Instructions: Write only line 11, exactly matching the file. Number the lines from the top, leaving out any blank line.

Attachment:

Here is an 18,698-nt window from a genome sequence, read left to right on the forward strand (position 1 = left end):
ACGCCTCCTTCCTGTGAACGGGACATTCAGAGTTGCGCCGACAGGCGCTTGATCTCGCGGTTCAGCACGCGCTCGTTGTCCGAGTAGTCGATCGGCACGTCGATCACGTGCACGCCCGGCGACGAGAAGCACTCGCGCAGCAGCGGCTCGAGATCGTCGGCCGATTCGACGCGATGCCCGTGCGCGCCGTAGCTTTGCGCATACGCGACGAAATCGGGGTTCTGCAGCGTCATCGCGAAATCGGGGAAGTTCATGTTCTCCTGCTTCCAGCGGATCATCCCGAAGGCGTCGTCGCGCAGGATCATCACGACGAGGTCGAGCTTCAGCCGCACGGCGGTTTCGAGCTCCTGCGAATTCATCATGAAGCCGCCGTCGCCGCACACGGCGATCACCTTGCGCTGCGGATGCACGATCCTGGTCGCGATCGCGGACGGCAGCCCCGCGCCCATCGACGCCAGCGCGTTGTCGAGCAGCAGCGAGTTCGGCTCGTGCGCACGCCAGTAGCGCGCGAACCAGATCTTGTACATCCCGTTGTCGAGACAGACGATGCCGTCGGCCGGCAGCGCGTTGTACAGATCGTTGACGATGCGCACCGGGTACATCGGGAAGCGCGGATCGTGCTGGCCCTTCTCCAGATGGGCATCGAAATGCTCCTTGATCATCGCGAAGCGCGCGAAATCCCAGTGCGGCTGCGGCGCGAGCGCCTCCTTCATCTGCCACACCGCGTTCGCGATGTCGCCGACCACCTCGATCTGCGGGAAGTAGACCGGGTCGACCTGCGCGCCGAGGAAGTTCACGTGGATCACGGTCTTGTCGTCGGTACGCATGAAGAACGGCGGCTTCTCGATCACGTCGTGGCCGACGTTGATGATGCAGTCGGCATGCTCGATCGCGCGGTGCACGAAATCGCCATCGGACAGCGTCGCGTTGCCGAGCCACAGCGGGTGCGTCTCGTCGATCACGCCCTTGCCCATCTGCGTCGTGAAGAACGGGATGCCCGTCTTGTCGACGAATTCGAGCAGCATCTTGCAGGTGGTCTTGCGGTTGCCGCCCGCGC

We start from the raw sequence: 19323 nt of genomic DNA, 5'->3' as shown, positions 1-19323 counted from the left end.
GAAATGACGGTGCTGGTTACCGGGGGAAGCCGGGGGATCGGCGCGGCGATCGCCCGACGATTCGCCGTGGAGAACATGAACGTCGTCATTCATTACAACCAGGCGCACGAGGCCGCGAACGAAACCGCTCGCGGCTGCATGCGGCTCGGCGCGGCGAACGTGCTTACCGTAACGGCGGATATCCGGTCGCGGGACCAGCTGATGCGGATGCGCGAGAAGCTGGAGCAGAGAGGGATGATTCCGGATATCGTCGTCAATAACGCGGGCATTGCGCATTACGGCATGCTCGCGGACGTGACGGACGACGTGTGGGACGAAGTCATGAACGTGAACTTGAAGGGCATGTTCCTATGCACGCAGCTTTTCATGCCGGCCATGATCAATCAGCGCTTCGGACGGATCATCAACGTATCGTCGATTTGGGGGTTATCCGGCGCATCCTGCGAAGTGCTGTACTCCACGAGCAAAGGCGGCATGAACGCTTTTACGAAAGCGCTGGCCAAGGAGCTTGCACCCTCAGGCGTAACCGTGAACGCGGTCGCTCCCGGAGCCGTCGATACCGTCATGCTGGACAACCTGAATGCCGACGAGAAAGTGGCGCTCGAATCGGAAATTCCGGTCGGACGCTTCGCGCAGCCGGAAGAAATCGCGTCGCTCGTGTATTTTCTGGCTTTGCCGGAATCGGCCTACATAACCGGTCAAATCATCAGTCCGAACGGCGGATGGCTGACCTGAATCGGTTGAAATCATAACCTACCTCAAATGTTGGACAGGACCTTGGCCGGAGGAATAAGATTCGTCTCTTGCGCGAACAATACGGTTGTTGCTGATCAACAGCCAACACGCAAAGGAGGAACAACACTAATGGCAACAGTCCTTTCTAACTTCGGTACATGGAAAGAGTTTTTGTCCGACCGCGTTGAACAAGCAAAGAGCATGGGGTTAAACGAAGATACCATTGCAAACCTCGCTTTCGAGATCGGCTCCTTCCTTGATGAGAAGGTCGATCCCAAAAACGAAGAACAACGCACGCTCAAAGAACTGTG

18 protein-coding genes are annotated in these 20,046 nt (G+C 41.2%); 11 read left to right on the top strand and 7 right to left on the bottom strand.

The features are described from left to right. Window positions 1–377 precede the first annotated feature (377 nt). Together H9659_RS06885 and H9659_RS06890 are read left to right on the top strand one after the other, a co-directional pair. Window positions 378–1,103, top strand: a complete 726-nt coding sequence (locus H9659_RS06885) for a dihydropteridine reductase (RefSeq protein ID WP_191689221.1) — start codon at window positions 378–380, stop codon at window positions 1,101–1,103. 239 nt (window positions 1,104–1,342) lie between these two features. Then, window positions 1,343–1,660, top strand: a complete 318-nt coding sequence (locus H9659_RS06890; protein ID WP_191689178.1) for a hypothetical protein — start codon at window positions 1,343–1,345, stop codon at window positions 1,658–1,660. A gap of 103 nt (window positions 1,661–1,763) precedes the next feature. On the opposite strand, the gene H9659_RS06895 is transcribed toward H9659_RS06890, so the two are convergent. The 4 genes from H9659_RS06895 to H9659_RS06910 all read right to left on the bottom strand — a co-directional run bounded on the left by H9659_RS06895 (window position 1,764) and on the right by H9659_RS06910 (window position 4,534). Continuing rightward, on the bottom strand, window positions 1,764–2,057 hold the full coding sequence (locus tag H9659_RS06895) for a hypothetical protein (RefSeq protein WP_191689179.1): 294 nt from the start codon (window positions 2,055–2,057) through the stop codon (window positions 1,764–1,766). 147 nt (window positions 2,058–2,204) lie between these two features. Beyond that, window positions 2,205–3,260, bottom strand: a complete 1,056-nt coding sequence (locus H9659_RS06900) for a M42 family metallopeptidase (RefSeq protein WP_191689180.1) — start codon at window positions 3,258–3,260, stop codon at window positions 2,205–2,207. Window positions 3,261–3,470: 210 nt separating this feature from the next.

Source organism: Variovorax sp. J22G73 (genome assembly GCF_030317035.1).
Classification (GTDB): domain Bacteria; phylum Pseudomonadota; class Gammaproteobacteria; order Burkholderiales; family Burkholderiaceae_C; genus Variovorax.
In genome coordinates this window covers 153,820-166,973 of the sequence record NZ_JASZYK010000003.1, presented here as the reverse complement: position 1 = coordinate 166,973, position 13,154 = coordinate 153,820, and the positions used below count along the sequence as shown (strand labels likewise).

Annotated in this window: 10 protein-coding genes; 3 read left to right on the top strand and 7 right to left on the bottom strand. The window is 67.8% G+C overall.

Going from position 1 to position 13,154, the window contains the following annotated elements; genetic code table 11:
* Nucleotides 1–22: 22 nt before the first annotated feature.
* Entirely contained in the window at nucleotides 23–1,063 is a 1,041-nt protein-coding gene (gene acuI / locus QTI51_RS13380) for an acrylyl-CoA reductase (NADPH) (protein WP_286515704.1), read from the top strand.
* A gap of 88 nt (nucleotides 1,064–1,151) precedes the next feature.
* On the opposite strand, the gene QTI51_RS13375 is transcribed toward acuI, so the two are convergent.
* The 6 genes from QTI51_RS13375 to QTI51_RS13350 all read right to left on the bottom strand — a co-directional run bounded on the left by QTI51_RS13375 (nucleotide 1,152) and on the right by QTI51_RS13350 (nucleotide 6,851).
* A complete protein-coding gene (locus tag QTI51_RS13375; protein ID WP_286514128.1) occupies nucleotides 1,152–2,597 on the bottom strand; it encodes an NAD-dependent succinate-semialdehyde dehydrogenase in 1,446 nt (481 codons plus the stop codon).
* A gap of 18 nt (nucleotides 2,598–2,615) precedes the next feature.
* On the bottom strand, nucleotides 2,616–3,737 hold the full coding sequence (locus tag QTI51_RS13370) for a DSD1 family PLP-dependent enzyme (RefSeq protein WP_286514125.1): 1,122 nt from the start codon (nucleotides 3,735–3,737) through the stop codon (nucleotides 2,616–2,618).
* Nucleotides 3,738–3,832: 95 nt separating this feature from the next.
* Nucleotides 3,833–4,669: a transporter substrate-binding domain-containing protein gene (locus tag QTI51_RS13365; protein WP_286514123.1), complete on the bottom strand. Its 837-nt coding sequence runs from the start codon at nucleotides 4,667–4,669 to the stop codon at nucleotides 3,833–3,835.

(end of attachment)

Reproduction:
Going from position 1 to position 13,154, the window contains the following annotated elements; genetic code table 11: